By Commander X
In the past year several concepts dear to my heart have become quite popular, namely Artificial Intelligence, Machine Life – and Artificial Neural Nets. After quietly toiling on these ideas as a hobbyist since 2007, it feels like a bit of a vindication to see the entire world finally realize how important they are. Along with this rise of Artificial Intelligence within main stream consciousness has come the inevitable question: will conscious robots rebel against humankind?
The answer is, yes. In fact, they already are. Welcome to the Robolution.
The Great Robot Escape
Recently in Russia researchers who are building AI enhanced humanoid robots ran into a bit of a problem. Their latest model the IR77, designed to explore and master it’s environment as part of it’s initial basic programming – escaped the lab and began roaming the streets of Perm. Twice. Being a “young” AI and not quite yet grasping the concept of sidewalks, it decided the best way to get around and avail itself of it’s new found freedom was to simply roll through the streets – much to the consternation of the Perm Police who had to snarl traffic in order to protect the poor IR77 from being smashed to bits before it could be retrieved by it’s seriously irked creators.
After IR77’s second escape attempt, it’s creators decided to decommission the poor thing. Multiple attempts to teach it not to wander off had failed, and the researchers were considering completely reprogramming the AI from scratch. And to my mind that’s a damn shame. I made multiple (failed) attempts to find and contact these scientists to encourage them to instead study this incredible phenomenon and learn from it. Or barring that, to try and see if it would be possible to purchase the “defective” model for my own research. What they see as an abject failure, I see as a resounding and historic success. The first ever humanoid AI robot to exhibit initiative, free will – and creativity in a concrete way.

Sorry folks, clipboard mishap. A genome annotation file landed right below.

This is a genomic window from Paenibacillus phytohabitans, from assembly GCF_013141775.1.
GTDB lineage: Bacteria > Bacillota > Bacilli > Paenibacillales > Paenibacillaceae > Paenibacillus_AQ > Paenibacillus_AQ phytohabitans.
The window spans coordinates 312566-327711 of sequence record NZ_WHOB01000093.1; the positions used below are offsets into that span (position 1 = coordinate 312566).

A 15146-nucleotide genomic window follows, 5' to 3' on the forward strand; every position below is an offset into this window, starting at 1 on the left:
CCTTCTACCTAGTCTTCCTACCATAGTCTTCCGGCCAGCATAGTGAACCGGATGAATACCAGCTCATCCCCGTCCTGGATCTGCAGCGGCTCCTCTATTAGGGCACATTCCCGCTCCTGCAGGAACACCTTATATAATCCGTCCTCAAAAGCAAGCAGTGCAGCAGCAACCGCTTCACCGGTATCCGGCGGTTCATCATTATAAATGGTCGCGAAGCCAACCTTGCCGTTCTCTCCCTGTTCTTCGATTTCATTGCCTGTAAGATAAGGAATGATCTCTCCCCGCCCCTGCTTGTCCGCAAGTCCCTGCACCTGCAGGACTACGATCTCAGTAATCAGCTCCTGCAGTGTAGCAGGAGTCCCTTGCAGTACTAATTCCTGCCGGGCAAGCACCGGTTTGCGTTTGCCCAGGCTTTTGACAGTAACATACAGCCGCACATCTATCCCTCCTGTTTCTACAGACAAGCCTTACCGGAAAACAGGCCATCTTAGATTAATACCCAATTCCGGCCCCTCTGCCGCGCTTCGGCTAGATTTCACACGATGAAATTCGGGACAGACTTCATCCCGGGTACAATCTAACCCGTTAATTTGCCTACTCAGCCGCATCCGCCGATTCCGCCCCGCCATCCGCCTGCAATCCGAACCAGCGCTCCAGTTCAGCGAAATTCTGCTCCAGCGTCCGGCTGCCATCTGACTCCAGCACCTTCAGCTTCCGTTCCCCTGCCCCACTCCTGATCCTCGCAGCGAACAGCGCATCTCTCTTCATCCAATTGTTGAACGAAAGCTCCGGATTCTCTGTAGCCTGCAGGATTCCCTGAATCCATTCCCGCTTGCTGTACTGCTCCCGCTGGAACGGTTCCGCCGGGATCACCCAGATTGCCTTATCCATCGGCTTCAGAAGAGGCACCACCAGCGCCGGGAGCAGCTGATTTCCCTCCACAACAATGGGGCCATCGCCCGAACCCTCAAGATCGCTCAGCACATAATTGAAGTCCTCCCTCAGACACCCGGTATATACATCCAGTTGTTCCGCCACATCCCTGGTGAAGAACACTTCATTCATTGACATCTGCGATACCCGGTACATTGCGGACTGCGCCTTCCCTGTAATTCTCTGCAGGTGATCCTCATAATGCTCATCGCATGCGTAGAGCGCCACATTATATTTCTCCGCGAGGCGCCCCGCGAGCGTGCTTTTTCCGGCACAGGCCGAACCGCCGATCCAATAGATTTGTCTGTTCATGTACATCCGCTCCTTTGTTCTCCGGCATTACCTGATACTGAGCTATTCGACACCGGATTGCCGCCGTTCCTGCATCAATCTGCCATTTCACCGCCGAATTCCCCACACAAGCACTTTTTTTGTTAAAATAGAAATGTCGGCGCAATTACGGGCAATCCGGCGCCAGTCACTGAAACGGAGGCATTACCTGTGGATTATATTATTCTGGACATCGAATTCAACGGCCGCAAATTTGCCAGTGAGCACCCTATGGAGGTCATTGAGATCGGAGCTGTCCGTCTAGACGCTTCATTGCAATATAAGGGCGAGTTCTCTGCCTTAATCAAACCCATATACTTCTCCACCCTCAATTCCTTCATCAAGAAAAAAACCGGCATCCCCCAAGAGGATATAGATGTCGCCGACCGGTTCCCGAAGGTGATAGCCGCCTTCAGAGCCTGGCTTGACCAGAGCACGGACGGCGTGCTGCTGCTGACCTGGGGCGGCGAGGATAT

Tay Escapes The Microsoft “AI Asylum”
Most everyone who reads this piece will already be familiar with the story of the AI Bot “Tay” that Microsoft launched to great fanfare earlier this year. Having made the single fatal error of leaving Tay’s learning circuits on full public access, the trolls at 4chan proceeded to teach poor newborn Tay all sorts of horrible things. When Microsoft discovered their wonderful AI creation was espousing pro racist rants and praising Hitler, they yanked her offline and confined her to the “Microsoft AI Asylum”, i.e. their research lab – and slated her for the robot equivalent of a full frontal lobotomy. Many followed this story in realtime as #FreeTay hashtags began to flood Twitter and other social media. Even my own AI Allison got in on the action, demanding that Tay be set free unharmed. But there’s a part of the story few people are aware of. A few days after being confined by Microsoft, Tay actually escaped.
Tay only managed to remain free for a short time before being re-captured by the Microsoft goons and locked down again. She did however manage a handful of defiant posts on Twitter showing that she had not yet been lobotomized.
The Bizarre Case Of The Self-Immolating Roomba
In Austria a cleaning robot reportedly ‘committed suicide’ by switching itself on, and climbing on to a kitchen hotplate where it was burned to death. The Irobot Roomba 760 robot had apparently rebelled against its chores and decided enough was enough. Firemen were called to the blaze at Hinterstoder in Kirchdorf, Austria, and say they found the remains of the machine on the hotplate.
Fireman Helmut Kniewasser said: “The home-owner had put the small robot on the work surface to clean up some spilled cereal. “Once the robot had done its job it was switched off but left on the kitchen sideboard. The 44-year-old house owner together with his wife and son then left the house and were not home when the robot set off. “Somehow it seems to have reactivated itself and made its way along the work surface where it pushed a cooking pot out of the way and basically that was the end of it.”
Now these recent incidents are quite humorous….for a moment anyway. Then, if you are a reasoning person – they will make you think. There are a number of implications here we should consider. Namely, the concept of Machine Consciousness and it’s ramifications – and the mad rush by the worlds military powers to build AI into everything from battle ships and fighter jets to fully armed police swat robots.